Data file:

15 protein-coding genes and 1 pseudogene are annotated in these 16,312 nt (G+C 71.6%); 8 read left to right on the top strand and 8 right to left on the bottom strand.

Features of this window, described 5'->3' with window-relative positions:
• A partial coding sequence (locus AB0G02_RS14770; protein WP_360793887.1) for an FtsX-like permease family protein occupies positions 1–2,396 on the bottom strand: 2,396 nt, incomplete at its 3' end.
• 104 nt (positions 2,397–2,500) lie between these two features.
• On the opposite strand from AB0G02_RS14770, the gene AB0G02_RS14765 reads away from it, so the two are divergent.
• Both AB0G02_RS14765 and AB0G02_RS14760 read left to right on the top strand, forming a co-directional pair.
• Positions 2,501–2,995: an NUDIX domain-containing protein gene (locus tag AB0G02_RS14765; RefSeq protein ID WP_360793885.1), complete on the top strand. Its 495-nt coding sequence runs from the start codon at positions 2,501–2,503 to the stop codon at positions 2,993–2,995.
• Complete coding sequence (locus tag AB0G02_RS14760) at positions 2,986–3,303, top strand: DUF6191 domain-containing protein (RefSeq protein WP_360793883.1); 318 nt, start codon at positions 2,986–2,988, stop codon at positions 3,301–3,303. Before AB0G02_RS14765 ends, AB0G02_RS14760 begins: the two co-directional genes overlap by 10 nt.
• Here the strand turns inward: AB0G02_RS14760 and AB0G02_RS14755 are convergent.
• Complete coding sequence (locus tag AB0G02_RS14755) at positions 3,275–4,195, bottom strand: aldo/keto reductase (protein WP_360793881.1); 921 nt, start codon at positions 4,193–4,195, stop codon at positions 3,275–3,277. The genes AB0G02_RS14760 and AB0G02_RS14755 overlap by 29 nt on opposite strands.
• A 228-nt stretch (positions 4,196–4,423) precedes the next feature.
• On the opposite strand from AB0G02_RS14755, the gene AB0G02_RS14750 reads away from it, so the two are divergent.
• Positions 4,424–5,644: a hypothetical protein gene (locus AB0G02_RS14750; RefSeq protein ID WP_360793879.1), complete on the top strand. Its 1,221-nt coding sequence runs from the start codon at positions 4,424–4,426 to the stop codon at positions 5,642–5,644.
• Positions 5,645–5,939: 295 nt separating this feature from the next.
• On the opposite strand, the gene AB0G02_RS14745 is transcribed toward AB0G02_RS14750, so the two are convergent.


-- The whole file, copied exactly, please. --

15 protein-coding genes and 1 pseudogene are annotated in these 16,312 nt (G+C 71.6%); 8 read left to right on the top strand and 8 right to left on the bottom strand.

Features of this window, described 5'->3' with window-relative positions:
• A partial coding sequence (locus AB0G02_RS14770; protein WP_360793887.1) for an FtsX-like permease family protein occupies positions 1–2,396 on the bottom strand: 2,396 nt, incomplete at its 3' end.
• 104 nt (positions 2,397–2,500) lie between these two features.
• On the opposite strand from AB0G02_RS14770, the gene AB0G02_RS14765 reads away from it, so the two are divergent.
• Both AB0G02_RS14765 and AB0G02_RS14760 read left to right on the top strand, forming a co-directional pair.
• Positions 2,501–2,995: an NUDIX domain-containing protein gene (locus tag AB0G02_RS14765; RefSeq protein ID WP_360793885.1), complete on the top strand. Its 495-nt coding sequence runs from the start codon at positions 2,501–2,503 to the stop codon at positions 2,993–2,995.
• Complete coding sequence (locus tag AB0G02_RS14760) at positions 2,986–3,303, top strand: DUF6191 domain-containing protein (RefSeq protein WP_360793883.1); 318 nt, start codon at positions 2,986–2,988, stop codon at positions 3,301–3,303. Before AB0G02_RS14765 ends, AB0G02_RS14760 begins: the two co-directional genes overlap by 10 nt.
• Here the strand turns inward: AB0G02_RS14760 and AB0G02_RS14755 are convergent.
• Complete coding sequence (locus tag AB0G02_RS14755) at positions 3,275–4,195, bottom strand: aldo/keto reductase (protein WP_360793881.1); 921 nt, start codon at positions 4,193–4,195, stop codon at positions 3,275–3,277. The genes AB0G02_RS14760 and AB0G02_RS14755 overlap by 29 nt on opposite strands.
• A 228-nt stretch (positions 4,196–4,423) precedes the next feature.
• On the opposite strand from AB0G02_RS14755, the gene AB0G02_RS14750 reads away from it, so the two are divergent.
• Positions 4,424–5,644: a hypothetical protein gene (locus AB0G02_RS14750; RefSeq protein ID WP_360793879.1), complete on the top strand. Its 1,221-nt coding sequence runs from the start codon at positions 4,424–4,426 to the stop codon at positions 5,642–5,644.
• Positions 5,645–5,939: 295 nt separating this feature from the next.
• On the opposite strand, the gene AB0G02_RS14745 is transcribed toward AB0G02_RS14750, so the two are convergent.